I encourage all of you to turn yourselves into “mad scientists” as well, and experiment with hitting those mid-range wedge shots with the next lower loft than you might ordinarily turn to. My bet is that you will quickly see your distance control improve, and you’ll be pleased with the launch angles and spin you still get.

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Short Game University: How to hit wedges 101


on welcomes back instructional writer Tom Stickney, whose articles here have garnered over 15 million views. Tom has written from GolfWRX for almost five years with articles that feature technology for the average player using a TrackMan focus on all parts of the game. We’re happy to announce he’s beginning his writing once again, and we look forward to what he has in store for our readers.

Tom has been the Director of Instruction at such prestigious Clubs at BIGHORN Golf Club in Palm Desert, California, The Club at Cordillera in Vail, Colorado, Promontory Golf Club in Park City, Utah, and most recently The Four Seasons Punta Mita Golf Club in Puerto Vallarta, Mexico. You have seen him ranked as a Top 100 Teacher by Golf Magazine, a Top 50 International Teacher by Golf Digest, and a Top 25 Teacher by Golf Tips Magazine.

As with any level of player the ability to hit wedges solid, online, and control the distance is paramount to lower scores. It can help you when you hit the ball into trouble on par fours and you pitch out, on par 5s when you lay up, and to take advantage of a good drive when you have that perfect yardage as well.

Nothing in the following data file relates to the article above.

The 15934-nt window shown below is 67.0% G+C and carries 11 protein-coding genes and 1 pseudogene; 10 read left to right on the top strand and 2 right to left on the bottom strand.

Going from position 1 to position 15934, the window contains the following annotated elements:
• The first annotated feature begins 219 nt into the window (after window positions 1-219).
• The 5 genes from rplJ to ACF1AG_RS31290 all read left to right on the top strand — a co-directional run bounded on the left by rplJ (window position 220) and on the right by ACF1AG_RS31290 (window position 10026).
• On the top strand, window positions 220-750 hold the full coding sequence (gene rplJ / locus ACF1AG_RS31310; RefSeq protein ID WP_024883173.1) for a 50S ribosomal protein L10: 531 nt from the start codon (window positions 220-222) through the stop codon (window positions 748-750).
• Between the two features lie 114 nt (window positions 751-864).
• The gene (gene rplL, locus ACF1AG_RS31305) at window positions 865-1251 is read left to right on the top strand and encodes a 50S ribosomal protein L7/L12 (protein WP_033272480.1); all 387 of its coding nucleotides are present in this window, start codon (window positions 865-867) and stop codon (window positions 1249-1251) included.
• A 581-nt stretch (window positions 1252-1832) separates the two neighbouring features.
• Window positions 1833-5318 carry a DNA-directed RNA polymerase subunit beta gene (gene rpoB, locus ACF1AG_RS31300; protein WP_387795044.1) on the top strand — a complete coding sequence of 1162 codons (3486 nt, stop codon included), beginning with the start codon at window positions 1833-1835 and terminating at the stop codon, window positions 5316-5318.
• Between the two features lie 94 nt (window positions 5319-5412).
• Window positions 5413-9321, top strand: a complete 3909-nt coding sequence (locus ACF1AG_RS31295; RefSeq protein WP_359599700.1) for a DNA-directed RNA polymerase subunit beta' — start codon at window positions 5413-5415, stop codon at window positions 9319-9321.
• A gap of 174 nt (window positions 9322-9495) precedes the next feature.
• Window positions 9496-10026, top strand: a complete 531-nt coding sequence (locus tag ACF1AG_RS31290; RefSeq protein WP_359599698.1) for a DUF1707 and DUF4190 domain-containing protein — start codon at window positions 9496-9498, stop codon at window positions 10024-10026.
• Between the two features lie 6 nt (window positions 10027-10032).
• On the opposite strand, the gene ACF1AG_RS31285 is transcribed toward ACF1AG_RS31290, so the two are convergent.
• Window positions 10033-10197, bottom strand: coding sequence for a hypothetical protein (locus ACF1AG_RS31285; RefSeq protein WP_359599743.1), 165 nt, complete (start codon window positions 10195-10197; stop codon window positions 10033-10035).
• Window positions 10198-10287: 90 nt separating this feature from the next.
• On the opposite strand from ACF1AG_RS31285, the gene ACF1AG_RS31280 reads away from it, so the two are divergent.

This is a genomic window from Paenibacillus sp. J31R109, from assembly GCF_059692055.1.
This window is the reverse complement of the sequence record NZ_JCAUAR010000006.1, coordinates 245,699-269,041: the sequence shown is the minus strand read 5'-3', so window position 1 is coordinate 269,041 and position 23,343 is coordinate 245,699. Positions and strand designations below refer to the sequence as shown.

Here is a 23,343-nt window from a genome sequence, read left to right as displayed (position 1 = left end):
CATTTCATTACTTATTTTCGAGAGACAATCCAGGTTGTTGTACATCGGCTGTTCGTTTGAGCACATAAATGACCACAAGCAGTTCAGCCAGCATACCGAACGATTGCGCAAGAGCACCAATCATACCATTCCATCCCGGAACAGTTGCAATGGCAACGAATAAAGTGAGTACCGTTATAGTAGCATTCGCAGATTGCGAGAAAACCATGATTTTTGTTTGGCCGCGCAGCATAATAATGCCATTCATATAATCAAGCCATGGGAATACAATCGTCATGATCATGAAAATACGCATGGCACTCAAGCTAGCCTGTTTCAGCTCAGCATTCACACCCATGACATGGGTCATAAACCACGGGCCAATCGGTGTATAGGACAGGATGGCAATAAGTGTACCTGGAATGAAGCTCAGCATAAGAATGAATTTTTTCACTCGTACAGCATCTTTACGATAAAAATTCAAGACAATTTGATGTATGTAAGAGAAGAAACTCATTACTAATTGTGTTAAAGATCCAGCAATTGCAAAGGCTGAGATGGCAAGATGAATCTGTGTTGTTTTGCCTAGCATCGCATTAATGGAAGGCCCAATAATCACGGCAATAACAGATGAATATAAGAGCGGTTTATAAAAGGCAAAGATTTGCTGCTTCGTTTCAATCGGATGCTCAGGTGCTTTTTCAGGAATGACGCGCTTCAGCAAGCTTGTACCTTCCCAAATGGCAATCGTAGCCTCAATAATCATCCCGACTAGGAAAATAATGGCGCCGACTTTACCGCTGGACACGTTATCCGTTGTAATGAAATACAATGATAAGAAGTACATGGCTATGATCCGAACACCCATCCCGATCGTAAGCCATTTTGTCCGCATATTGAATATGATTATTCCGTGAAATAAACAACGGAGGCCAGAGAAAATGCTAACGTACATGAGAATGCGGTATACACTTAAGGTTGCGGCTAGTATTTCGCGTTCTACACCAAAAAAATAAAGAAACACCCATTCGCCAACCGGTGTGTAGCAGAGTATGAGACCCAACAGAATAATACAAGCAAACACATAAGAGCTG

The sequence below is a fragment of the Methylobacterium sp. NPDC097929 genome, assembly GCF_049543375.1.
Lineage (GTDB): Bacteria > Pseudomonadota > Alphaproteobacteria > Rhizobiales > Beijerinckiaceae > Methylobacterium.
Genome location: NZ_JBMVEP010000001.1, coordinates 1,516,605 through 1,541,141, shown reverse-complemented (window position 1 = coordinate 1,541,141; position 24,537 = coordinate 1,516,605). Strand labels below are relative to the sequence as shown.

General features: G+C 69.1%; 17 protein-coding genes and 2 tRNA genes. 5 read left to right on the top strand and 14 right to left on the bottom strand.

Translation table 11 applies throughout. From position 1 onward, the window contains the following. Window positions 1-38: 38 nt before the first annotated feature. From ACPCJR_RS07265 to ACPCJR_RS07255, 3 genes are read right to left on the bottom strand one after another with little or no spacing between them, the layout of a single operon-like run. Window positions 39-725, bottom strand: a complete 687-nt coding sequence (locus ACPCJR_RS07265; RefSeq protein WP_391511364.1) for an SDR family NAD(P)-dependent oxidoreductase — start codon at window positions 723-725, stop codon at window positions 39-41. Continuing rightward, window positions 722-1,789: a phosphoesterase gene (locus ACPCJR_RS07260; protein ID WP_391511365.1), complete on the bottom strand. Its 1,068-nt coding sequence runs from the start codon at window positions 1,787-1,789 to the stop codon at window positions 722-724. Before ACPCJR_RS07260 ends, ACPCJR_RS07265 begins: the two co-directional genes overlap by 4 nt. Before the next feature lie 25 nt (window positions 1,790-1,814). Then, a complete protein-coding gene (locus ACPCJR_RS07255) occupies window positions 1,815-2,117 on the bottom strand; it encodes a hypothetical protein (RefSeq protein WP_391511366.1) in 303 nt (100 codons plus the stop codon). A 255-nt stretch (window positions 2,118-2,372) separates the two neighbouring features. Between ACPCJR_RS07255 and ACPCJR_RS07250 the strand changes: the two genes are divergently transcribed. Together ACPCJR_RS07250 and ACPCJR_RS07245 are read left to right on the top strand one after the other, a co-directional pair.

Sadly, I believe that this and fairway bunkers are the most under-practiced aspects in all of golf, so in this article, I’d like to help you become better with your wedge shots.

In my opinion, there are three wedge keys at the BASIC level…

  1. The pivot: How you twist and turn
  2. The low point: Where the club hits the ground
  3. Your face to path: Controlling the ball

Now, before you say anything, of course, you need to control the distance you hit the ball and your trajectory as well, but if you cannot at least “hit” the shot then you cannot control the other two I just listed.

In another article (after you master this one) we’ll cover how to better control your distances and your trajectory.

The pivot

The pivot is simply defined as how your body twists and turns during the swing and how you displace weight. Your pivot controls things like rhythm, balance, a steady head, and influences your low point etc.
When hitting wedges the weight should stay mostly centered within your feet (as shown below) and on the inside of your rear foot. If the weight moves side to side too much while hitting these type of shots you will tend to hit the ball unsolid.

Some players tend to put more weight on their forward foot and leave it there during the wedge shots while others tend to keep it more like their full-swing. Personally, I like the idea of a touch more weight forward but as long as you can control where you impact the ground then you are fine.

In order to understand and feel the pivot, cross your arms and turn your shoulders to the “top” of your backswing while keeping the weight on the inside of you rear foot. Now reverse the process into your “finish” position keeping the weight on the inside of your forward foot.